Why would you have the audacity to believe that you have more knowledge or experience of the financial services industry than the people at the head of the latest regulator? Do you not think these people know what they are doing? Having studied for many years to get to the same level of competency as yourself, and presumably beyond (they are regulators after all), do you not think they understand the markets and the wants and needs of the everyday folk they simply want to protect?

    These rules and regulations must be being put in place to best serve YOUR customers and just because you see these people and know these people on a very personal and financial basis cant possibly mean you know and understand their needs and wants better than someone in an office in London, who has never actually met, sold or advised on a financial product in their lives.

    What we should be doing is embracing RDR and allowing the banks and the large insurance companies to advice and recommend quality products to the general public in the way they have done for years on a ‘free’ basis. Surely this can only go well? Oh, hang on……..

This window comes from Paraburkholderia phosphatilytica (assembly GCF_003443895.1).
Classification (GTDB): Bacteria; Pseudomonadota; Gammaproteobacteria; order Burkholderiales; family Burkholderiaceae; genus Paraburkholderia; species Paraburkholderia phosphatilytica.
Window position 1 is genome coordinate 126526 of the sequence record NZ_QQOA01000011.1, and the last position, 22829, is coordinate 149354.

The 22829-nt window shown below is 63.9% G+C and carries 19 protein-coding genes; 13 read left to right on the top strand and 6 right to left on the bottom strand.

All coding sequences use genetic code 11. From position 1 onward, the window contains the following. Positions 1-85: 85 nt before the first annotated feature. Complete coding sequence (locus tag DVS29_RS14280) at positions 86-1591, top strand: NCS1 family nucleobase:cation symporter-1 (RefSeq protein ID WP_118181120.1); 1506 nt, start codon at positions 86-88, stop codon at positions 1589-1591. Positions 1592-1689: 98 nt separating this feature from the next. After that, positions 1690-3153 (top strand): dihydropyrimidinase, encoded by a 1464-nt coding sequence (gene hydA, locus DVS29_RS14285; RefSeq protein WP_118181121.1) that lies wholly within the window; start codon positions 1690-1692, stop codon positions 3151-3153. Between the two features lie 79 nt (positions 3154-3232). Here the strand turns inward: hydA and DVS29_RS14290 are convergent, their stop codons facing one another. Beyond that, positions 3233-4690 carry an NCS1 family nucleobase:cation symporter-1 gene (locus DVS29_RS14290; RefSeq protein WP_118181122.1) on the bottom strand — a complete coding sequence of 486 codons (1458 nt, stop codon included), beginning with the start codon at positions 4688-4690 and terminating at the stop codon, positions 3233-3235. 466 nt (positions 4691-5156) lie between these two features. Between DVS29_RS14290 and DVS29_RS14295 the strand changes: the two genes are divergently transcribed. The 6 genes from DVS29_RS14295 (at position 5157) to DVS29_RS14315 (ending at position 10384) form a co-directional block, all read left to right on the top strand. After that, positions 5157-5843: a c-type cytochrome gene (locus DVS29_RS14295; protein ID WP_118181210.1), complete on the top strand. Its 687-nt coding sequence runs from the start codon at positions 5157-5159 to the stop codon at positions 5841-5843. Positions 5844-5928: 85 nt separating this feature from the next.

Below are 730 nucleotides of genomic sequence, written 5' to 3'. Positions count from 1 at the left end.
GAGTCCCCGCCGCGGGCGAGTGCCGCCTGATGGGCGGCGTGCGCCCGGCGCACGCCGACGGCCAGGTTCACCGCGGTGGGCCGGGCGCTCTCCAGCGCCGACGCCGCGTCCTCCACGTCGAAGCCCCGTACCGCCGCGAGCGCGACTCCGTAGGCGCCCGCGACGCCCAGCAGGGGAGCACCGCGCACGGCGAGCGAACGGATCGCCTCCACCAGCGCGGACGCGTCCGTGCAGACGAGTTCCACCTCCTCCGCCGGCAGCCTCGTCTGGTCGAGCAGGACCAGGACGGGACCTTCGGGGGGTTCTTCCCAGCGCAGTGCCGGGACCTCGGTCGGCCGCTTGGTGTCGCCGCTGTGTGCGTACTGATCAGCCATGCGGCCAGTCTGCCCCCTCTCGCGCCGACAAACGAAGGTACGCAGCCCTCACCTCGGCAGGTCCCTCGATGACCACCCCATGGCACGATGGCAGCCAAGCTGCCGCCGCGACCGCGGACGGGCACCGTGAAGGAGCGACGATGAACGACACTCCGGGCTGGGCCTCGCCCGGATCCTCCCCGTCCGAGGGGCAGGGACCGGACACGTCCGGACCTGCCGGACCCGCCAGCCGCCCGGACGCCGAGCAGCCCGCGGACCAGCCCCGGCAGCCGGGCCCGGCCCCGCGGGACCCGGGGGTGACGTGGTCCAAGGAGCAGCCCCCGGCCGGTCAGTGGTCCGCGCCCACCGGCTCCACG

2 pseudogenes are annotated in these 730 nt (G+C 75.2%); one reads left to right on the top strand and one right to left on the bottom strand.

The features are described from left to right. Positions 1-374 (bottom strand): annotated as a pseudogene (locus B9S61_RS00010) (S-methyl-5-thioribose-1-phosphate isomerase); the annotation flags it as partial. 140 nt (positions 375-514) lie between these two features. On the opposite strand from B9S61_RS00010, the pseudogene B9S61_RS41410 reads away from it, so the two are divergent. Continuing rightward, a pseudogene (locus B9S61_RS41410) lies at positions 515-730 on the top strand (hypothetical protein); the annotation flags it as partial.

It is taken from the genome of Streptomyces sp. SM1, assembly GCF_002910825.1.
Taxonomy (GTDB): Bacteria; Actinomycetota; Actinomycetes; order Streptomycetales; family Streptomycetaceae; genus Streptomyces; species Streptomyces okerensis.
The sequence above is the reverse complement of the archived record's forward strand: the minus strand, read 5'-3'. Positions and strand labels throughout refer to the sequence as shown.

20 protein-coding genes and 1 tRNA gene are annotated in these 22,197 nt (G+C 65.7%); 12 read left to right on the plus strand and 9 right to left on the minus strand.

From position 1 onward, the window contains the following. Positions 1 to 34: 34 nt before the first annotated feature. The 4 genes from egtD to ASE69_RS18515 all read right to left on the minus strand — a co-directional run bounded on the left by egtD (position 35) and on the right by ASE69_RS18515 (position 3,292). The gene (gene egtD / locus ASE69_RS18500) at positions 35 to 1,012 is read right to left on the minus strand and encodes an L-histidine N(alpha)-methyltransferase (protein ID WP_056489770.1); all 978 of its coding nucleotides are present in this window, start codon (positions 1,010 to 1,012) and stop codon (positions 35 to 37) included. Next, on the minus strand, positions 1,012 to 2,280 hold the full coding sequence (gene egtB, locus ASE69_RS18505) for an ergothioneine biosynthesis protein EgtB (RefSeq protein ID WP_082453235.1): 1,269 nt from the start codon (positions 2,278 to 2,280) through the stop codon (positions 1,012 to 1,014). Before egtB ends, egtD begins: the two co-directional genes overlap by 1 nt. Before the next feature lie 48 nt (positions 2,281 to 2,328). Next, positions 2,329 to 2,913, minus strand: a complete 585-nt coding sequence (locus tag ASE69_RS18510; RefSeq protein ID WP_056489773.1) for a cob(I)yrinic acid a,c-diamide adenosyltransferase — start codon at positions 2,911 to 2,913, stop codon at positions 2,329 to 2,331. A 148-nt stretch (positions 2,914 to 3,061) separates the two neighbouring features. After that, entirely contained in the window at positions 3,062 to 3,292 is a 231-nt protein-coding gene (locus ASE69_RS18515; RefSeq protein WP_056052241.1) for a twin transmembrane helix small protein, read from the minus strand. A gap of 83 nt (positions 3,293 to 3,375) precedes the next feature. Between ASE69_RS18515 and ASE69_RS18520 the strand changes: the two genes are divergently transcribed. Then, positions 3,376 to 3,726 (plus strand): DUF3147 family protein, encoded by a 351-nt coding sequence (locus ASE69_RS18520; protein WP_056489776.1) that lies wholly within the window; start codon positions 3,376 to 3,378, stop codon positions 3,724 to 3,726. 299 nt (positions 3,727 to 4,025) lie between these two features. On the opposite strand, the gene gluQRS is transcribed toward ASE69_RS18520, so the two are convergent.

4. Good article Harry and I totally agree that it is the client and ONLY the client who should have the choice of how to pay. Unfortunately the FCA is only concerned with making sure they spin whatever they need to so they can say RDR is a resounding success, regardless of the reems of unintended consequences. I do hope they listen but as usual I am sure they will do nothing.

  5. I would go a little further. Clients should be able to pay for advice knowing that there is no potential for VAT. In some cases there is a real risk that the VAT tail wags the VAT dog and I believe that advice (which as Harry states is subject to VAT) should be exempt from VAT. A client is thinking of retiring. If he says that and agrees to pay for that advice he will pay VAT. If he says I want to retire then VAT is not chargeable. What is documented in order to establish that VAT liability is not necessarily the client’s intentions. And of course the client may change his mind about retirement and keep doing his job….
    Should Harry use the word advice or should he use the word intermediation? Just a thought?
    P.s. Like the new site – my spelling is improving…..

  6. Sam

    Where did I mention VAT? I also don’t follow your remark about intermediation. Do you presume that all I do is arrange investments?